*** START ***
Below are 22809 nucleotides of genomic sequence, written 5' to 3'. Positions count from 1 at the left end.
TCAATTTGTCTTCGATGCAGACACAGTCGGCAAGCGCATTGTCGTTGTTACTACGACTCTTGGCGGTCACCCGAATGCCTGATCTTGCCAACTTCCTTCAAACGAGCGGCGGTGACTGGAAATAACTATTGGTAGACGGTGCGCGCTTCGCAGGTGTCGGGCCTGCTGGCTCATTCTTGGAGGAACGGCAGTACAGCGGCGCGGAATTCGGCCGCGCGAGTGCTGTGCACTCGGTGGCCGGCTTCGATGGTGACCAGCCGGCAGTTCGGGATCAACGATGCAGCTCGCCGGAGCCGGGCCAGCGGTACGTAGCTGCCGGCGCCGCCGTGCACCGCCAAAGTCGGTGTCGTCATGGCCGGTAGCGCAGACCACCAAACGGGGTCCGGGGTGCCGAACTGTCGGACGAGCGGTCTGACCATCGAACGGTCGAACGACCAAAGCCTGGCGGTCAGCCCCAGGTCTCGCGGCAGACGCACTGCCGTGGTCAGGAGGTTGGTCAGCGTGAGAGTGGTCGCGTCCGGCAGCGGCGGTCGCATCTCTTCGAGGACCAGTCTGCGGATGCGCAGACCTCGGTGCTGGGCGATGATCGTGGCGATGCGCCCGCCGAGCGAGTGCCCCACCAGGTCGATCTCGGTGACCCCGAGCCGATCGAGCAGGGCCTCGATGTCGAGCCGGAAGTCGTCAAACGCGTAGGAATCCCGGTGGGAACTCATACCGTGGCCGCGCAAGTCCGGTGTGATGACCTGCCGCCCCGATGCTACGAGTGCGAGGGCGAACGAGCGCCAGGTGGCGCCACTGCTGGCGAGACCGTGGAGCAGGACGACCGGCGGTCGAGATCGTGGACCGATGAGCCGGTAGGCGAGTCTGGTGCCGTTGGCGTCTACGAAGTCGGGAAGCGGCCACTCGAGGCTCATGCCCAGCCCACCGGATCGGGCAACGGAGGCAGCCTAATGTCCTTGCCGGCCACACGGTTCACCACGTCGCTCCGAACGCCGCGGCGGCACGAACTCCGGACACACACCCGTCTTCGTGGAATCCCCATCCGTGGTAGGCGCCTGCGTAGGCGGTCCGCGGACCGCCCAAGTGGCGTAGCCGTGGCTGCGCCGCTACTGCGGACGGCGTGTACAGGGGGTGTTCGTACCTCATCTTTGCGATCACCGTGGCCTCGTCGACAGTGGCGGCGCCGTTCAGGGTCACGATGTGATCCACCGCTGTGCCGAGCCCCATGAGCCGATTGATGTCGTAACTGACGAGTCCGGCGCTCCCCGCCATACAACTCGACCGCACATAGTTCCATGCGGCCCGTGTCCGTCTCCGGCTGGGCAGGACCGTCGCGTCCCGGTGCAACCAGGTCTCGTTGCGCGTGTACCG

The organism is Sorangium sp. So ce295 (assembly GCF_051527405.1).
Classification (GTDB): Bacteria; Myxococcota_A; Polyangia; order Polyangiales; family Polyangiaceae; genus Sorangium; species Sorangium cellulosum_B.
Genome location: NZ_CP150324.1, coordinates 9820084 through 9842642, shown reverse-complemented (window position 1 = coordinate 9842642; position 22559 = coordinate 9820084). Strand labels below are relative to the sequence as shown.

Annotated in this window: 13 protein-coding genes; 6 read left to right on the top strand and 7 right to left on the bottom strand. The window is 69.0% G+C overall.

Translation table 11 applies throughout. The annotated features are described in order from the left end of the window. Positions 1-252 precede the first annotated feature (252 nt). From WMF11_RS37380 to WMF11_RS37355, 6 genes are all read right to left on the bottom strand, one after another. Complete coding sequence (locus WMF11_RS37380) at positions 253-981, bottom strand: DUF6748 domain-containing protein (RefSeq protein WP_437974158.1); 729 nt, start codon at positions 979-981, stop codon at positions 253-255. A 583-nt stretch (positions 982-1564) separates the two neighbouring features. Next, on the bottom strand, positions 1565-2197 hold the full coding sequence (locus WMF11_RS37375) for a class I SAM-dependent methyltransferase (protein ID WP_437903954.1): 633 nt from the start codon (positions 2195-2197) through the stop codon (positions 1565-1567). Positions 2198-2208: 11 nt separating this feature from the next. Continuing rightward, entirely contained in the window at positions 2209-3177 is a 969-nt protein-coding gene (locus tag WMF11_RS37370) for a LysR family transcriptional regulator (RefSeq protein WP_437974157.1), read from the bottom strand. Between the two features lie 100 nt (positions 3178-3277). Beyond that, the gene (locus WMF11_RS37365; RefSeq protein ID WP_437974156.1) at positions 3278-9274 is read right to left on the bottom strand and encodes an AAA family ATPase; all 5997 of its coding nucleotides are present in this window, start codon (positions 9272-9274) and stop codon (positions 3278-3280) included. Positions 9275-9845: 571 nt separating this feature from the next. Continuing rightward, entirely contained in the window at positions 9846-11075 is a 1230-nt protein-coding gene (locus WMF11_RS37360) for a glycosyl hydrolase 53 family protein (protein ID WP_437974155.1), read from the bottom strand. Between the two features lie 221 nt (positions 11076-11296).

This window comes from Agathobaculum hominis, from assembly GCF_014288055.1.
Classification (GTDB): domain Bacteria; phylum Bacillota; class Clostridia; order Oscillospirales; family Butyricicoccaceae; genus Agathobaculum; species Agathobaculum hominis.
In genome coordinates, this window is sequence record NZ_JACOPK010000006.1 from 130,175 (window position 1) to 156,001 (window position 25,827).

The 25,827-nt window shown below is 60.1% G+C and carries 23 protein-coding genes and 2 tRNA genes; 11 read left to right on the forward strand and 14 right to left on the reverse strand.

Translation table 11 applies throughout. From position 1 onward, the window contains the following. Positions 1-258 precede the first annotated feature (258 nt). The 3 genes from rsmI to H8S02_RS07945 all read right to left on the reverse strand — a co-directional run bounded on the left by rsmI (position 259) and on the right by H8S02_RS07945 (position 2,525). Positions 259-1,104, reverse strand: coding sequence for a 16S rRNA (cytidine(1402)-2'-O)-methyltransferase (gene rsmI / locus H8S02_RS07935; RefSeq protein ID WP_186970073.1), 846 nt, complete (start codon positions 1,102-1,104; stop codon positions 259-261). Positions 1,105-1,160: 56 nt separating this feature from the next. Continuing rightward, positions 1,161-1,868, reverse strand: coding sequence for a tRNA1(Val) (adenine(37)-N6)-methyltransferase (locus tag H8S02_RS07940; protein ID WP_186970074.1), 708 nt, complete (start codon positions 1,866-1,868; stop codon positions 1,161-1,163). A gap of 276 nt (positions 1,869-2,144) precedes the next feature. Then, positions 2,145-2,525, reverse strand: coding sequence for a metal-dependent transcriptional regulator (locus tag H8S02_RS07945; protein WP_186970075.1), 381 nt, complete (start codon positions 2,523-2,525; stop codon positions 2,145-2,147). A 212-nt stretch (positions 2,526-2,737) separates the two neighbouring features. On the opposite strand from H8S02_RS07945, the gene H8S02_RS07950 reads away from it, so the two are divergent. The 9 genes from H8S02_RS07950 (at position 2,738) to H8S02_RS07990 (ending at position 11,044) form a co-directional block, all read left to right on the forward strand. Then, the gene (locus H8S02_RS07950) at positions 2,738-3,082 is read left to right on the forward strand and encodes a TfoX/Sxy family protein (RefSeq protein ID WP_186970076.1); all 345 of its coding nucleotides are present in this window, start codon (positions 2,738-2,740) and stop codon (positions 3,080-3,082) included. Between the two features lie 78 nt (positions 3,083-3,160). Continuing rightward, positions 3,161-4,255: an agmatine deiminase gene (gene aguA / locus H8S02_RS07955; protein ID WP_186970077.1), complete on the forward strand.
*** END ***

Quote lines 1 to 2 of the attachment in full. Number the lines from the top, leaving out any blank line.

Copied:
Below are 22809 nucleotides of genomic sequence, written 5' to 3'. Positions count from 1 at the left end.
TCAATTTGTCTTCGATGCAGACACAGTCGGCAAGCGCATTGTCGTTGTTACTACGACTCTTGGCGGTCACCCGAATGCCTGATCTTGCCAACTTCCTTCAAACGAGCGGCGGTGACTGGAAATAACTATTGGTAGACGGTGCGCGCTTCGCAGGTGTCGGGCCTGCTGGCTCATTCTTGGAGGAACGGCAGTACAGCGGCGCGGAATTCGGCCGCGCGAGTGCTGTGCACTCGGTGGCCGGCTTCGATGGTGACCAGCCGGCAGTTCGGGATCAACGATGCAGCTCGCCGGAGCCGGGCCAGCGGTACGTAGCTGCCGGCGCCGCCGTGCACCGCCAAAGTCGGTGTCGTCATGGCCGGTAGCGCAGACCACCAAACGGGGTCCGGGGTGCCGAACTGTCGGACGAGCGGTCTGACCATCGAACGGTCGAACGACCAAAGCCTGGCGGTCAGCCCCAGGTCTCGCGGCAGACGCACTGCCGTGGTCAGGAGGTTGGTCAGCGTGAGAGTGGTCGCGTCCGGCAGCGGCGGTCGCATCTCTTCGAGGACCAGTCTGCGGATGCGCAGACCTCGGTGCTGGGCGATGATCGTGGCGATGCGCCCGCCGAGCGAGTGCCCCACCAGGTCGATCTCGGTGACCCCGAGCCGATCGAGCAGGGCCTCGATGTCGAGCCGGAAGTCGTCAAACGCGTAGGAATCCCGGTGGGAACTCATACCGTGGCCGCGCAAGTCCGGTGTGATGACCTGCCGCCCCGATGCTACGAGTGCGAGGGCGAACGAGCGCCAGGTGGCGCCACTGCTGGCGAGACCGTGGAGCAGGACGACCGGCGGTCGAGATCGTGGACCGATGAGCCGGTAGGCGAGTCTGGTGCCGTTGGCGTCTACGAAGTCGGGAAGCGGCCACTCGAGGCTCATGCCCAGCCCACCGGATCGGGCAACGGAGGCAGCCTAATGTCCTTGCCGGCCACACGGTTCACCACGTCGCTCCGAACGCCGCGGCGGCACGAACTCCGGACACACACCCGTCTTCGTGGAATCCCCATCCGTGGTAGGCGCCTGCGTAGGCGGTCCGCGGACCGCCCAAGTGGCGTAGCCGTGGCTGCGCCGCTACTGCGGACGGCGTGTACAGGGGGTGTTCGTACCTCATCTTTGCGATCACCGTGGCCTCGTCGACAGTGGCGGCGCCGTTCAGGGTCACGATGTGATCCACCGCTGTGCCGAGCCCCATGAGCCGATTGATGTCGTAACTGACGAGTCCGGCGCTCCCCGCCATACAACTCGACCGCACATAGTTCCATGCGGCCCGTGTCCGTCTCCGGCTGGGCAGGACCGTCGCGTCCCGGTGCAACCAGGTCTCGTTGCGCGTGTACCG